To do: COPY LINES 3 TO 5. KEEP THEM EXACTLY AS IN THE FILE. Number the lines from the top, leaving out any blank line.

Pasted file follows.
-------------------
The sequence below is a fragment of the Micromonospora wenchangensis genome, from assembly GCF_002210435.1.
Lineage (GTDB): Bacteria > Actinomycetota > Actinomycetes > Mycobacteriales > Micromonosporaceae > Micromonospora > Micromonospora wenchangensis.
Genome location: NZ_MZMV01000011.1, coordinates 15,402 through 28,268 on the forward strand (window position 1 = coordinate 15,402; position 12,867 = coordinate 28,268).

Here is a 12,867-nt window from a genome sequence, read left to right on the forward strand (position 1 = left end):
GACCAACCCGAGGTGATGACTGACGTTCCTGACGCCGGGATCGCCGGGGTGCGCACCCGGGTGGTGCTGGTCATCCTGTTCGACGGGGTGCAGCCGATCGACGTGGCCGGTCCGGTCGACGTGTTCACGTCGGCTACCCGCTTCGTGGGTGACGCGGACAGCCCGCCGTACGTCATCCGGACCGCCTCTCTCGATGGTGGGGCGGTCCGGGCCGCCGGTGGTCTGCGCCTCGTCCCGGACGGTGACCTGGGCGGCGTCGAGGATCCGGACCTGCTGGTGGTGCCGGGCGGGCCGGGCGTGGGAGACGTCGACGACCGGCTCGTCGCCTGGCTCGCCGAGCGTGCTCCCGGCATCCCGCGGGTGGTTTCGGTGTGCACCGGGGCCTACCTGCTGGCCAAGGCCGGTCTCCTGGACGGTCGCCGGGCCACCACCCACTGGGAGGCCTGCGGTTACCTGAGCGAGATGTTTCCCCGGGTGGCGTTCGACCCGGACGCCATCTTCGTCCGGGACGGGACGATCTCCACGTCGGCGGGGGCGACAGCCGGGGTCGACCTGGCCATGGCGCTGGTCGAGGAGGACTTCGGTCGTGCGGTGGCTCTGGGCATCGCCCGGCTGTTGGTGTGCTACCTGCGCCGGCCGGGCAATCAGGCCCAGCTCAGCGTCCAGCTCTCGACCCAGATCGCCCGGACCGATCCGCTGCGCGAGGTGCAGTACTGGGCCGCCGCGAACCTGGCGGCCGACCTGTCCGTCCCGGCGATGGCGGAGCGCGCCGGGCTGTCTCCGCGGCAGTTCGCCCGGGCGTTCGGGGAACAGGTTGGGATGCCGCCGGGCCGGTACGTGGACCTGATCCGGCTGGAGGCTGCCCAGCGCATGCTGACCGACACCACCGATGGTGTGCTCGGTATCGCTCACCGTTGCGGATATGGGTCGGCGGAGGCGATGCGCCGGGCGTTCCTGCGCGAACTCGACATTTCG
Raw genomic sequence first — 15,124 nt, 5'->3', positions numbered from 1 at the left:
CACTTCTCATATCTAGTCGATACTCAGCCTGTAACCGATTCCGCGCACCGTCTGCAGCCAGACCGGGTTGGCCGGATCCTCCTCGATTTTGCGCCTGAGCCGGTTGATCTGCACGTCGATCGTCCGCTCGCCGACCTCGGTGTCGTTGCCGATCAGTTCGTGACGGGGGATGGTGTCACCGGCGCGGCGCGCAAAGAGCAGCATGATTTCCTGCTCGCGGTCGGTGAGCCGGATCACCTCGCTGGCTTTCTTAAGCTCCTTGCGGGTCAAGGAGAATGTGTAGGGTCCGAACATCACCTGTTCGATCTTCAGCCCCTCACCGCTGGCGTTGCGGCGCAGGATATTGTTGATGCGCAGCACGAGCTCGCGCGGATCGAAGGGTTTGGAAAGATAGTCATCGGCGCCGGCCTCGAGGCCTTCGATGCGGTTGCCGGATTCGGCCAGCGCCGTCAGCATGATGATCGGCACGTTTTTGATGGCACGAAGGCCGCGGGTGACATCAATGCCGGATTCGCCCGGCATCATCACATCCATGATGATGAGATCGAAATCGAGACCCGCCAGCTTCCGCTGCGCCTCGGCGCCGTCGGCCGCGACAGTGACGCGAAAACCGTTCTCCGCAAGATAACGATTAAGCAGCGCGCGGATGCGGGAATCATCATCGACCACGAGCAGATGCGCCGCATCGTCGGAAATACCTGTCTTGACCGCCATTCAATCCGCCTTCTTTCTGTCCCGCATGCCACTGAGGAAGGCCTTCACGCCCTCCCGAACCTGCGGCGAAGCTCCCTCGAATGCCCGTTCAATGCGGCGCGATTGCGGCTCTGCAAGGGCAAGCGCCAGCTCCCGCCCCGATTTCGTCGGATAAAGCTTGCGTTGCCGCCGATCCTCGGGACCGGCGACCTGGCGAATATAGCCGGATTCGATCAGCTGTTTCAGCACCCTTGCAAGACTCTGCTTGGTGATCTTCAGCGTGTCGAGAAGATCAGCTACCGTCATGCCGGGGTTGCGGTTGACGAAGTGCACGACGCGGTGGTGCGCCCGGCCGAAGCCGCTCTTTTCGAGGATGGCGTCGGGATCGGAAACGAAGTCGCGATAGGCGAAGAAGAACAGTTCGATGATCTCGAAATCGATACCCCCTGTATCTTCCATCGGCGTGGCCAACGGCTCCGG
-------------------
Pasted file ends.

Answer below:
Genome location: NZ_MZMV01000011.1, coordinates 15,402 through 28,268 on the forward strand (window position 1 = coordinate 15,402; position 12,867 = coordinate 28,268).

Here is a 12,867-nt window from a genome sequence, read left to right on the forward strand (position 1 = left end):
GACCAACCCGAGGTGATGACTGACGTTCCTGACGCCGGGATCGCCGGGGTGCGCACCCGGGTGGTGCTGGTCATCCTGTTCGACGGGGTGCAGCCGATCGACGTGGCCGGTCCGGTCGACGTGTTCACGTCGGCTACCCGCTTCGTGGGTGACGCGGACAGCCCGCCGTACGTCATCCGGACCGCCTCTCTCGATGGTGGGGCGGTCCGGGCCGCCGGTGGTCTGCGCCTCGTCCCGGACGGTGACCTGGGCGGCGTCGAGGATCCGGACCTGCTGGTGGTGCCGGGCGGGCCGGGCGTGGGAGACGTCGACGACCGGCTCGTCGCCTGGCTCGCCGAGCGTGCTCCCGGCATCCCGCGGGTGGTTTCGGTGTGCACCGGGGCCTACCTGCTGGCCAAGGCCGGTCTCCTGGACGGTCGCCGGGCCACCACCCACTGGGAGGCCTGCGGTTACCTGAGCGAGATGTTTCCCCGGGTGGCGTTCGACCCGGACGCCATCTTCGTCCGGGACGGGACGATCTCCACGTCGGCGGGGGCGACAGCCGGGGTCGACCTGGCCATGGCGCTGGTCGAGGAGGACTTCGGTCGTGCGGTGGCTCTGGGCATCGCCCGGCTGTTGGTGTGCTACCTGCGCCGGCCGGGCAATCAGGCCCAGCTCAGCGTCCAGCTCTCGACCCAGATCGCCCGGACCGATCCGCTGCGCGAGGTGCAGTACTGGGCCGCCGCGAACCTGGCGGCCGACCTGTCCGTCCCGGCGATGGCGGAGCGCGCCGGGCTGTCTCCGCGGCAGTTCGCCCGGGCGTTCGGGGAACAGGTTGGGATGCCGCCGGGCCGGTACGTGGACCTGATCCGGCTGGAGGCTGCCCAGCGCATGCTGACCGACACCACCGATGGTGTGCTCGGTATCGCTCACCGTTGCGGATATGGGTCGGCGGAGGCGATGCGCCGGGCGTTCCTGCGCGAACTCGACATTTCG